W3C home > Mailing lists > Public > public-html@w3.org > March 2010

Re: ISSUE-90 background documentation on allowing any flow content in figure

From: Shelley Powers <shelley.just@gmail.com>
Date: Mon, 22 Mar 2010 19:39:53 -0500
Message-ID: <643cc0271003221739r6c99a6a0l33613a9733f35a0b@mail.gmail.com>
To: Maciej Stachowiak <mjs@apple.com>
Cc: "Edward O'Connor" <hober0@gmail.com>, HTMLWG WG <public-html@w3.org>
On Mon, Mar 22, 2010 at 7:17 PM, Maciej Stachowiak <mjs@apple.com> wrote:
>
> On Mar 22, 2010, at 5:02 PM, Shelley Powers wrote:
>
>>
>> But then, there isn't fallback for the reader to understand what the
>> heck is going on.
>
> I'm not sure what you mean. In Safari on Mac, when the VoiceOver cursor is
> on the <pre> element, VoiceOver speaks "ASCII art of a butterfly; image".
> That seems exactly right to me. VoiceOver is fully aware that the pre
> element is an image and treats it as such. I believe the results will be
> similar in any browser + screen reader combo that correctly supports ARIA.
>
> (For anyone who doesn't feel like doing View Source, I used <pre role="img"
> aria-labeledby="caption">, with a later element that has id="caption" which
> is precisely what ARIA recommends for cases like this. If I chose to, I
> could also hide the text equivalent from visual media but it seemed better
> not to.)
>
>>
>> I don't want to debate my change proposal before I submit it, but I
>> think a screen shot of the ASCII art, such as the following provides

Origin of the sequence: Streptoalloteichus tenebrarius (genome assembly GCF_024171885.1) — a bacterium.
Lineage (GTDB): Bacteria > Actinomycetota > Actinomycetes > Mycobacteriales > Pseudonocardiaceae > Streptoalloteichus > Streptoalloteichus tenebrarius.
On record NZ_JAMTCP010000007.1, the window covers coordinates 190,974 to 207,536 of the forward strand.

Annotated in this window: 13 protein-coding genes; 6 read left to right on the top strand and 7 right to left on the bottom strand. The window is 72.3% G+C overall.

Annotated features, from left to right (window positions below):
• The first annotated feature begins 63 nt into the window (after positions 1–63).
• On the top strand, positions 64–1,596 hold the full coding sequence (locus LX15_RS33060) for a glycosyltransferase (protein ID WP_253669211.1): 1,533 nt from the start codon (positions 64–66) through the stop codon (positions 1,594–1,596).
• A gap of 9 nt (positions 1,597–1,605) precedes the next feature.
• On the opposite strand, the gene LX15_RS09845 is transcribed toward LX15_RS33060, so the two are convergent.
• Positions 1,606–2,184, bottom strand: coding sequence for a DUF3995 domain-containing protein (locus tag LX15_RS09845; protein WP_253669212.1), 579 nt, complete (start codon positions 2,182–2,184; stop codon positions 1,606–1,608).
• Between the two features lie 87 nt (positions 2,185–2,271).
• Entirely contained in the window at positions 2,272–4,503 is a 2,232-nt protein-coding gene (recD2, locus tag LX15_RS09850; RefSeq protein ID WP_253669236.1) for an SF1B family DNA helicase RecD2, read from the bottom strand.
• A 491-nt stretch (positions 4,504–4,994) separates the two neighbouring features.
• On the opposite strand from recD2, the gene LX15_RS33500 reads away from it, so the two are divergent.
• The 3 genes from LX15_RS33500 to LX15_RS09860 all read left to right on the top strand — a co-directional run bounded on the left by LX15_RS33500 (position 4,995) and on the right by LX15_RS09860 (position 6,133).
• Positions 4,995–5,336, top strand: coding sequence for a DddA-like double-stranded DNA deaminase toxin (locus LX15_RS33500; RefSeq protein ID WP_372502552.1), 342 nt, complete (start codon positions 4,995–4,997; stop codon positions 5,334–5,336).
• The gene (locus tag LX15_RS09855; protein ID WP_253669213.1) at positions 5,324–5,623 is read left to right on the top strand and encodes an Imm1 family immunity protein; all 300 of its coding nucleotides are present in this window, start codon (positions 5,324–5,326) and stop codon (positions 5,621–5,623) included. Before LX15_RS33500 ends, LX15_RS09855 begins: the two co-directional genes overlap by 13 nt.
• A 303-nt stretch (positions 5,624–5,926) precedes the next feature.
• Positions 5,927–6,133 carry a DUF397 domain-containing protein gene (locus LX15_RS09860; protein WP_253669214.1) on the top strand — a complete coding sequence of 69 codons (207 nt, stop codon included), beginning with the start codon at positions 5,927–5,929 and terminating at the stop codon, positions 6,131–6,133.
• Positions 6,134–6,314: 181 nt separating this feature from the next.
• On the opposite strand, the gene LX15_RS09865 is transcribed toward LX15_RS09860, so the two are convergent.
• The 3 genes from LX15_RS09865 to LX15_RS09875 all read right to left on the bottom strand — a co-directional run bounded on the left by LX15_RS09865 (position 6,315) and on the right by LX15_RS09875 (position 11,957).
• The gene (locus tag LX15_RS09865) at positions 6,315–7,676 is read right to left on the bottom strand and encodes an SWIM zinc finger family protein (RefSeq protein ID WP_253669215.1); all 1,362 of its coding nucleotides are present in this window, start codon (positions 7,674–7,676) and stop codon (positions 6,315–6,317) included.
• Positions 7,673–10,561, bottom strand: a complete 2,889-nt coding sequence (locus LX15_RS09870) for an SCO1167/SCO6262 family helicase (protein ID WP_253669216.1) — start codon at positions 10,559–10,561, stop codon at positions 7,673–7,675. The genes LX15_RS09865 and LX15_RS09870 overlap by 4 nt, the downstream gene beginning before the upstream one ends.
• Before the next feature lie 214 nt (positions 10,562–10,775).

>> the art without the gibberish. And a person can always link the ascii
>> art, if for some reason it's absolutely essential to include all the
>> characters. Or they don't have to use figure.
>>
>> http://burningbird.net/graphics/ascii.jpg
>
> I don't see how an <img> element pointing to that JPEG would lead to a
> superior accessibility experience to what I posted. If your Change Proposal
> argues that it does, then I believe it will be making a false claim.
>
> At the same time, linking a JPEG has some downsides:
>
> - It won't work in text-only browsers.
> - It can't be copied and pasted into a plain text file.
> - It consumes more bandwidth.
> - It's more work for the content author if they already have the ASCII art
> in ASCII form.
> - It gives worse results for users with partially impaired vision when
> applying full-page zoom.
> - It can't take advantage of sub-pixel antialiasing settings appropriate to
> the display.
>
> It could be argued that these are relatively minor downsides, but I don't
> see why anyone would want to incur them for literally zero benefit. And I
> certainly do not think the spec should recommend such an approach.
>
> (It's true that you could use <pre role="img"> outside <figure>, but they
> could also use <img> outside <figure>, so that argument by itself doesn't
> make the case for anything.)
>

The irony of this discussion is the following message is associated
with the pre element:

"Authors are encouraged to consider how preformatted text will be
experienced when the formatting is lost, as will be the case for users
of speech synthesizers, braille displays, and the like. For cases like
ASCII art, it is likely that an alternative presentation, such as a
textual description, would be more universally accessible to the
readers of the document."

So the pre element recommends using a text description (in addition or
in place of, I'm not sure), while the figure element would recommend
using pre for ASCII art.

That is the type of inconsistency we should be avoiding.

Shelley

> Regards,
> Maciej
>
>
Received on Tuesday, 23 March 2010 00:40:28 UTC

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